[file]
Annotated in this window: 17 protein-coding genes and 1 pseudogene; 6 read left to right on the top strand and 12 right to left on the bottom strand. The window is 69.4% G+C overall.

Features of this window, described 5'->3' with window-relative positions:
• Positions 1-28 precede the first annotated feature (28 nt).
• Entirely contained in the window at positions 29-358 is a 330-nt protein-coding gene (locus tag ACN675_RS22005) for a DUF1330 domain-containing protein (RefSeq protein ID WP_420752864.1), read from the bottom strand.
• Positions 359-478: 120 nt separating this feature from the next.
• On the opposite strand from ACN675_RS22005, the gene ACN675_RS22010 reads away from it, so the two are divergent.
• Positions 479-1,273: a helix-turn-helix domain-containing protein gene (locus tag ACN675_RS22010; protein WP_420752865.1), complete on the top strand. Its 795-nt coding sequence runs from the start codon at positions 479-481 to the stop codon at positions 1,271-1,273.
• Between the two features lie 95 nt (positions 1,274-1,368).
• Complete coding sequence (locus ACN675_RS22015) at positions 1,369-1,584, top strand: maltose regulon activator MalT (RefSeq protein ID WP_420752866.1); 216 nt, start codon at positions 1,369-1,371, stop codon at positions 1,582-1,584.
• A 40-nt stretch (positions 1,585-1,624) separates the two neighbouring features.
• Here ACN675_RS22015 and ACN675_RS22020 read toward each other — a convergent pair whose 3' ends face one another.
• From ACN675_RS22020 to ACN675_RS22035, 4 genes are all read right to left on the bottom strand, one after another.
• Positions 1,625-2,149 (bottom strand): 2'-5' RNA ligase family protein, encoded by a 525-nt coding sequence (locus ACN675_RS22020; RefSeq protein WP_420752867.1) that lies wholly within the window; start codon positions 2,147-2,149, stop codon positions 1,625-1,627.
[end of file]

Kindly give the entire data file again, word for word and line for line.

Annotated in this window: 17 protein-coding genes and 1 pseudogene; 6 read left to right on the top strand and 12 right to left on the bottom strand. The window is 69.4% G+C overall.

Features of this window, described 5'->3' with window-relative positions:
• Positions 1-28 precede the first annotated feature (28 nt).
• Entirely contained in the window at positions 29-358 is a 330-nt protein-coding gene (locus tag ACN675_RS22005) for a DUF1330 domain-containing protein (RefSeq protein ID WP_420752864.1), read from the bottom strand.
• Positions 359-478: 120 nt separating this feature from the next.
• On the opposite strand from ACN675_RS22005, the gene ACN675_RS22010 reads away from it, so the two are divergent.
• Positions 479-1,273: a helix-turn-helix domain-containing protein gene (locus tag ACN675_RS22010; protein WP_420752865.1), complete on the top strand. Its 795-nt coding sequence runs from the start codon at positions 479-481 to the stop codon at positions 1,271-1,273.
• Between the two features lie 95 nt (positions 1,274-1,368).
• Complete coding sequence (locus ACN675_RS22015) at positions 1,369-1,584, top strand: maltose regulon activator MalT (RefSeq protein ID WP_420752866.1); 216 nt, start codon at positions 1,369-1,371, stop codon at positions 1,582-1,584.
• A 40-nt stretch (positions 1,585-1,624) separates the two neighbouring features.
• Here ACN675_RS22015 and ACN675_RS22020 read toward each other — a convergent pair whose 3' ends face one another.
• From ACN675_RS22020 to ACN675_RS22035, 4 genes are all read right to left on the bottom strand, one after another.
• Positions 1,625-2,149 (bottom strand): 2'-5' RNA ligase family protein, encoded by a 525-nt coding sequence (locus ACN675_RS22020; RefSeq protein WP_420752867.1) that lies wholly within the window; start codon positions 2,147-2,149, stop codon positions 1,625-1,627.